“The Ice Child” and Staging Theft Ethics

Copy or inspiration?

Well-reviewed, received and attended, the Washington D.C. production of “The Ice Child,” an original horror play by members of the three-year-old ensemble Factory 449, has stirred controversy because of its staging and production design, which is not only strikingly similar to a New York production of another horror play, “Americana Kamikaze,” but the company candidly admits that its visual concept was inspired by the 2009 work. Factory 449 also maintains that the plays are different, and that their appropriation of the design elements of the Temporary Distortion production of “Americana Kamikaze” is within the realm of acceptable, and ethical, theater practice. In a statement responding to charges of theft of creative output, the company wrote:

“Factory 449 has enormous respect for Temporary Distortion, and we are surprised and disheartened to see them react so negatively to our show.  We wish we could have hosted them here in DC to see “The Ice Child” before it closed, to improve upon the distanced and limited context under which they’ve judged our production. The two productions are very different.  We set out to tell a very specific, linear narrative, wholly of our own devising and written collaboratively by Factory 449. “The Ice Child” took its inspiration from many sources, and while the staging was partially inspired by Temporary Distortion’s 2009 production of Americana Kamikaze, we place equal if not greater weight on the story, tone, style, and acting components.  For these we were inspired by the writings of Edgar Allan Poe and Ambrose Bierce, television shows such as “Criminal Minds,” and from the filming conventions of horror films in general.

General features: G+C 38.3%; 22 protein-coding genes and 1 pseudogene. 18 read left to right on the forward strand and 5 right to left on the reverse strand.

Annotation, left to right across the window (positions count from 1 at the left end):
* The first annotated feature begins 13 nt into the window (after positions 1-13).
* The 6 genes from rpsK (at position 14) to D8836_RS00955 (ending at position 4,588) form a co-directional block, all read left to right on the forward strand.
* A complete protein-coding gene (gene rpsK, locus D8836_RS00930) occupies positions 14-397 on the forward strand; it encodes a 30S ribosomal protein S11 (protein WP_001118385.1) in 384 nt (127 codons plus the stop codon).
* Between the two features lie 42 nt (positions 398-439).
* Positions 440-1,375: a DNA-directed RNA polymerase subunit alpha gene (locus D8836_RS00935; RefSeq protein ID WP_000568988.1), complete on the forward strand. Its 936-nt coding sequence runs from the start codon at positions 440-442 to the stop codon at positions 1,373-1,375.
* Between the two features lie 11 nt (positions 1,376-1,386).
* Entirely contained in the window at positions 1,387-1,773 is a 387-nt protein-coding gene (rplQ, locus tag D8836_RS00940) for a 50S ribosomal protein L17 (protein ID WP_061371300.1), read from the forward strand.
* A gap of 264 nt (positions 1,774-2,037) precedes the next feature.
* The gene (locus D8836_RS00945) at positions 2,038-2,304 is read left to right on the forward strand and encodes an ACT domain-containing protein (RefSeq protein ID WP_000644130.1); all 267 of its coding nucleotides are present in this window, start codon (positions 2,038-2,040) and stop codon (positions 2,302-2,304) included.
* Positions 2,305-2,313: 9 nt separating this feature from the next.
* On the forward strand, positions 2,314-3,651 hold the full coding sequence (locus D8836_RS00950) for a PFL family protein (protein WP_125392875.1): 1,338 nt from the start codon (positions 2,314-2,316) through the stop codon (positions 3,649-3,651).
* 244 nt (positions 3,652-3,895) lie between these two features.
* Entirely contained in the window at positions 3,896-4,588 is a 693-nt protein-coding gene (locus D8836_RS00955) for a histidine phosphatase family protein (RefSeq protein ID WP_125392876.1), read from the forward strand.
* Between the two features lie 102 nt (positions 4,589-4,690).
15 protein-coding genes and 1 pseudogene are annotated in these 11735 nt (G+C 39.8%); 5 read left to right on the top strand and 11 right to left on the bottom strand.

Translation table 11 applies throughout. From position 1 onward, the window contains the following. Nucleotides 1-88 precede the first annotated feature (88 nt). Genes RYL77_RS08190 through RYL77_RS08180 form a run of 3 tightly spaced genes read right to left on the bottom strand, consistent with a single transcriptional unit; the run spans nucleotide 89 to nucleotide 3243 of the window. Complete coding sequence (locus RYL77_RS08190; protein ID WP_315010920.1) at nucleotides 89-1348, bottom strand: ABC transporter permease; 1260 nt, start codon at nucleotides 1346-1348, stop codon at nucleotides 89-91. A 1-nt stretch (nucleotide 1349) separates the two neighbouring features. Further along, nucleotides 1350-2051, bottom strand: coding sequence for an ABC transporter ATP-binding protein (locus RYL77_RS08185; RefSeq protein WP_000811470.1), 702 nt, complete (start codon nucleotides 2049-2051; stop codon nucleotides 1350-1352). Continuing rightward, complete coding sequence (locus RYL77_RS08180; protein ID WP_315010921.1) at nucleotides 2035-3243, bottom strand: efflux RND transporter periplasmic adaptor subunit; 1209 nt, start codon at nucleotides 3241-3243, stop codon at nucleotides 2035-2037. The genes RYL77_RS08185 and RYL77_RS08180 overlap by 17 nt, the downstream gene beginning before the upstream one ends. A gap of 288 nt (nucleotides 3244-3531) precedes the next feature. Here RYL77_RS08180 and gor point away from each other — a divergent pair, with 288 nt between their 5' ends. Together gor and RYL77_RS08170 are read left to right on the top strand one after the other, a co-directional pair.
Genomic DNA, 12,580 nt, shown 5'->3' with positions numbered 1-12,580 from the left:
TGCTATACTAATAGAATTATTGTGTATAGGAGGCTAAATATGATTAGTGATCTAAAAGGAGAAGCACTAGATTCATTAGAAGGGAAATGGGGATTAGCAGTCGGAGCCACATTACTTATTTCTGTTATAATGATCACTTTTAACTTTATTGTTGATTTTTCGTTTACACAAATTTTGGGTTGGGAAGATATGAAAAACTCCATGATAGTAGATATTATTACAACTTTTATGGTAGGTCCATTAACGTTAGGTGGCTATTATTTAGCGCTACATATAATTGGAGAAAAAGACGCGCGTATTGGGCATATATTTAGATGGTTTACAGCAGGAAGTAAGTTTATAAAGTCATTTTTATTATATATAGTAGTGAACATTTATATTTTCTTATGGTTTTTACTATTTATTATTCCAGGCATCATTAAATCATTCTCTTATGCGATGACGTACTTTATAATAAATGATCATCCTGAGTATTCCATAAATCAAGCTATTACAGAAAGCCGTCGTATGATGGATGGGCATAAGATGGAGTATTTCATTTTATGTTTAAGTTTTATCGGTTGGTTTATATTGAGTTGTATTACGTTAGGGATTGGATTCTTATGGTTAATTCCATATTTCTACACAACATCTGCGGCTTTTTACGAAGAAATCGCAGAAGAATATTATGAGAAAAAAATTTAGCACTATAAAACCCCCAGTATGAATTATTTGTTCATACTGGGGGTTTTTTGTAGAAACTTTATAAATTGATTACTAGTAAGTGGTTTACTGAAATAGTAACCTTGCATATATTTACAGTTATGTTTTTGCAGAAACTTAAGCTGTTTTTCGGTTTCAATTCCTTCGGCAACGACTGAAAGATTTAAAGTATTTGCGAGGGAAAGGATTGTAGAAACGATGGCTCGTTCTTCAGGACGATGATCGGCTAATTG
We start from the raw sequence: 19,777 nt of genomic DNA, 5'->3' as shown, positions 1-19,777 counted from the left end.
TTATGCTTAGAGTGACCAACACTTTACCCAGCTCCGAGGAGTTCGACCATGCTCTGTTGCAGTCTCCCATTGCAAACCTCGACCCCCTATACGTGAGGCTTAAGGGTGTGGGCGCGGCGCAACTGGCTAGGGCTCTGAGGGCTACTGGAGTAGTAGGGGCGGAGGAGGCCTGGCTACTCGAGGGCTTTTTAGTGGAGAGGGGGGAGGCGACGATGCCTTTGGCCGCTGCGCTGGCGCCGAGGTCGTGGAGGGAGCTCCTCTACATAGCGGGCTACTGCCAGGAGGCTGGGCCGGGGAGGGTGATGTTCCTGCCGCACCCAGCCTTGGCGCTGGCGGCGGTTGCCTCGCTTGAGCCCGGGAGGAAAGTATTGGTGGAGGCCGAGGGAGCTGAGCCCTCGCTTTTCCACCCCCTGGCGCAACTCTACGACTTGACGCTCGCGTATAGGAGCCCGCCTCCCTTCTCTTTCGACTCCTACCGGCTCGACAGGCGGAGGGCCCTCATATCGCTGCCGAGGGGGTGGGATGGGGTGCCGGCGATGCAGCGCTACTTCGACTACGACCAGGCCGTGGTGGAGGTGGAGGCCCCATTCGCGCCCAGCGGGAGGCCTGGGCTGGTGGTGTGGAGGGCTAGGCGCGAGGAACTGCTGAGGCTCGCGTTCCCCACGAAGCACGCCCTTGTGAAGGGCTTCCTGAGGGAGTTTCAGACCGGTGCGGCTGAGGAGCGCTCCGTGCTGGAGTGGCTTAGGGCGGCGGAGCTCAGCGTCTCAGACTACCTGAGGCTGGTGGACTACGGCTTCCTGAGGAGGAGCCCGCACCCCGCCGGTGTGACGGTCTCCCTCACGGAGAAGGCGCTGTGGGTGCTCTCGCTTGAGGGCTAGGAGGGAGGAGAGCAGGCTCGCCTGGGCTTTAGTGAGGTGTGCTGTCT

“We admire Americana Kamikaze, but “The Ice Child” lives, speaks, and breathes completely differently.  In addition to a completely different narrative, the sound and video elements in The Ice Child were birthed from the text and were in no way influenced by Americana Kamikaze….And while our staging was partially inspired by Temporary Distortion’s production, it was also an extension of multi-media presentation concepts that Factory 449 has been pursuing since our inception in 2009.

“If Temporary Distortion deems these factors irrelevant, we feel they overlook a fundamental aspect of creative inspiration.  Artists are constantly inspired by each other’s work, and it would be naive or dishonest to say otherwise….”